Toomey Rails Against $1.9 Trillion Pandemic Relief Package
U.S. Sen. Pat Toomey said there’s “no justification” for the $1.9 trillion pandemic relief package House Democrats passed last week, and that instead of distributing more federal money, the economy should reopen immediately.
“I’m going to do everything I can to slow this down,” the Pennsylvania Republican said Friday morning, ahead of a Senate vote which Democrats expect to pass along party lines. “We’re in a very, very different place now [than last year]. The economy has come roaring back and there are some sectors that have not mainly because they’re still having to deal with partial lockdowns.”
Among his many complaints, Toomey griped that the legislation would send $130 billion to schools, but does not mandate that schools reopen.
“It’s ridiculous and it's indefensible and it's a huge chunk of money,” he said. “[Democrats] tell us this is for reopening the schools, but there’s no requirement for reopening the school. It’s not about the lockdown. It's all about the federal government taking over education funding.”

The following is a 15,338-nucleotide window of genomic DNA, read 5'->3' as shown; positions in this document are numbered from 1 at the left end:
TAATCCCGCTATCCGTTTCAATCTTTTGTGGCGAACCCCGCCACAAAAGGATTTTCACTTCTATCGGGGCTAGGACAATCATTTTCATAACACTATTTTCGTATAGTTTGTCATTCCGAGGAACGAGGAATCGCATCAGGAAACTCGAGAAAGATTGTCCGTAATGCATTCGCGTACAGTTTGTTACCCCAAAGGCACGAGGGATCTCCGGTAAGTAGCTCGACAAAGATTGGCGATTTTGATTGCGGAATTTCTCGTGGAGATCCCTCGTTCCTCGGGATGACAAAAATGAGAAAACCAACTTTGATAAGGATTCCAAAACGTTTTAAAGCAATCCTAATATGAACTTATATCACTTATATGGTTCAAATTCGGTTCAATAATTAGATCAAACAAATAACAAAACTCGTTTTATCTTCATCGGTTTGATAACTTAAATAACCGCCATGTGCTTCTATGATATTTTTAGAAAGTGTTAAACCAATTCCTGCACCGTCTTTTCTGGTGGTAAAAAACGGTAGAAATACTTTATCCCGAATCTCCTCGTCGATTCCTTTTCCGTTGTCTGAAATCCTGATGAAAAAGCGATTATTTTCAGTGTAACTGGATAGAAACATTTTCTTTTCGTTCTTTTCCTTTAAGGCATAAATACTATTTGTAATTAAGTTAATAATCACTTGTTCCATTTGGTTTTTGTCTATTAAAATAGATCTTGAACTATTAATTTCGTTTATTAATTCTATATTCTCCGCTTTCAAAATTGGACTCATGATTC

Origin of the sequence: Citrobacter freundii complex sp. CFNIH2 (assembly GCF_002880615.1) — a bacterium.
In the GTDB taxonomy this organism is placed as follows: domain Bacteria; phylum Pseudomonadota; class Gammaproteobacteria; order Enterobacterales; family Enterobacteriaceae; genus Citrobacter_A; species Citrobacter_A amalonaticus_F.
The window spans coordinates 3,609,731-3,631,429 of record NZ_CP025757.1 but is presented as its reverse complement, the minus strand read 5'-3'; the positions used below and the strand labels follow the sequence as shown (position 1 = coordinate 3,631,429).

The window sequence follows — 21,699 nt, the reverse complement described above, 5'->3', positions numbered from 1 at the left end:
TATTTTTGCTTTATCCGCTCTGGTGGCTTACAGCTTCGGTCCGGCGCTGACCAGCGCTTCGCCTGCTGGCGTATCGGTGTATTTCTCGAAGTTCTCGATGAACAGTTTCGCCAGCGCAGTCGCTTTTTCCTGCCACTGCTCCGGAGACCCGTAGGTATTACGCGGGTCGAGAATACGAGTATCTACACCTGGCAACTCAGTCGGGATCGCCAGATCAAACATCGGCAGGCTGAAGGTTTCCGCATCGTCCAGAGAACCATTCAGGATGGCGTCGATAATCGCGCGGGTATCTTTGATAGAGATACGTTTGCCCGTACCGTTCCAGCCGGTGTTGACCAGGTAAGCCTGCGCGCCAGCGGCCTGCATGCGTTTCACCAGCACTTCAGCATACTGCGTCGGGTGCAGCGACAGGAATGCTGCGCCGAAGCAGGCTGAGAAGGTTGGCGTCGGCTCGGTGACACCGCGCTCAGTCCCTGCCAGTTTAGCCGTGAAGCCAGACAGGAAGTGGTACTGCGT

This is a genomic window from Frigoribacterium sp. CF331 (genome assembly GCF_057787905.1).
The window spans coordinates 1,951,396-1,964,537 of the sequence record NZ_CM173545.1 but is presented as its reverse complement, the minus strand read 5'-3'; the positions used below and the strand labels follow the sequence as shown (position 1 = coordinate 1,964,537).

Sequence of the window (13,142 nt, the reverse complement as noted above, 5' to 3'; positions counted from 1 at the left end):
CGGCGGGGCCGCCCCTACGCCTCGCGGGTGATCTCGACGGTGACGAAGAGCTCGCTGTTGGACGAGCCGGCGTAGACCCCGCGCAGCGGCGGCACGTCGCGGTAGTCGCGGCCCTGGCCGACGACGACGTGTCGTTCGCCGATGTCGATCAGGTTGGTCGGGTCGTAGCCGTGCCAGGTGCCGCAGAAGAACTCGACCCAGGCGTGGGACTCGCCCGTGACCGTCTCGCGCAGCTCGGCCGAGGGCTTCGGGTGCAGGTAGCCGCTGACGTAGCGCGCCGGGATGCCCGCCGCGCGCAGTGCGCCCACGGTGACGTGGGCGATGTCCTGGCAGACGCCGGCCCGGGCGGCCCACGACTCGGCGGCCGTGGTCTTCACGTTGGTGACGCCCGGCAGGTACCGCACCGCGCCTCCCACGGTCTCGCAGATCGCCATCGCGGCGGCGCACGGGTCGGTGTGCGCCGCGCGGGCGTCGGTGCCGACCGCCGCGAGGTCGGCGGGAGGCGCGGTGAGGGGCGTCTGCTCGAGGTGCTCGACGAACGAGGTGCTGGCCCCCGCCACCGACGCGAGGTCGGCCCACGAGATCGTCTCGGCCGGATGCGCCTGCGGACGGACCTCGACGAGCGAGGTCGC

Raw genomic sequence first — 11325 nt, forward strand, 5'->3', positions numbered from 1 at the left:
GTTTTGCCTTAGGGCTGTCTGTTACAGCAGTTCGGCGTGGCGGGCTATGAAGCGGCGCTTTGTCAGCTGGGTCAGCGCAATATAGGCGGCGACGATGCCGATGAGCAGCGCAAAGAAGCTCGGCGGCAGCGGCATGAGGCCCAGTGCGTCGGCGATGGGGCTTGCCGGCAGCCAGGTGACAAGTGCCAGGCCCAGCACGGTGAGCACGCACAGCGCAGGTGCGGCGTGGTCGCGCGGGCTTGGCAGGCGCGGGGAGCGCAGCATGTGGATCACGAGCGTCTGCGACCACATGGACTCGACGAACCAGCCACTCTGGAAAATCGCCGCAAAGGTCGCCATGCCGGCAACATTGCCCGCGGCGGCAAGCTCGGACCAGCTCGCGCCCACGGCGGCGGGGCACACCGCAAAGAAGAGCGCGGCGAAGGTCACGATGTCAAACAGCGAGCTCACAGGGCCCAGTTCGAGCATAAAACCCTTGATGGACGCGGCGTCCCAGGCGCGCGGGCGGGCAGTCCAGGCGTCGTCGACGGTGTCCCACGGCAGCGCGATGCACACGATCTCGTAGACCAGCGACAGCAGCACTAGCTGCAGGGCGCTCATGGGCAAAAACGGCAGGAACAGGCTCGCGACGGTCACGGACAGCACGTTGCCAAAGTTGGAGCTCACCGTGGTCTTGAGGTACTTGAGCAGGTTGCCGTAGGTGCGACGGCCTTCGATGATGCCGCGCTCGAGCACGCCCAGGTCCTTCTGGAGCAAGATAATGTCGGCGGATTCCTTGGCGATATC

Schools have said that they need more money to be able to properly ventilate classrooms and provide personal protective equipment to teachers and staff, among other things.
The bill, called the American Rescue Plan, also includes $1,400 checks for Americans who make up to $75,000 a year, as well as money for local governments that have shouldered much of the testing and vaccination response as the country battles the coronavirus pandemic.
But Toomey said that Americans who are still struggling do not need more stimulus checks: They need to be able to go back to work.
“We have a very, very expensive social safety net already,” Toomey said. “People who didn't use to qualify for unemployment benefits, they do now. And we sent checks. A family of four got $5,600 over the course of last year….Of course, there are people who haven’t gotten back to work yet. Let’s get them back to work!”
He also said that federal aid over the course of the last 12 months has “more than offset the costs” that local governments have faced.
“The federal government paid for the research and the development of the vaccine, we paid for the production of the vaccine, we paid for the distribution of the vaccine, we paid for the vials and stoppers and the syringes and the dry ice and the transportation," he said. "We paid to administer it, we paid to put it in people’s arms, and we still sent a boatload of money to state and local governments.”
Senate Democrats are expected to pass the bill this weekend.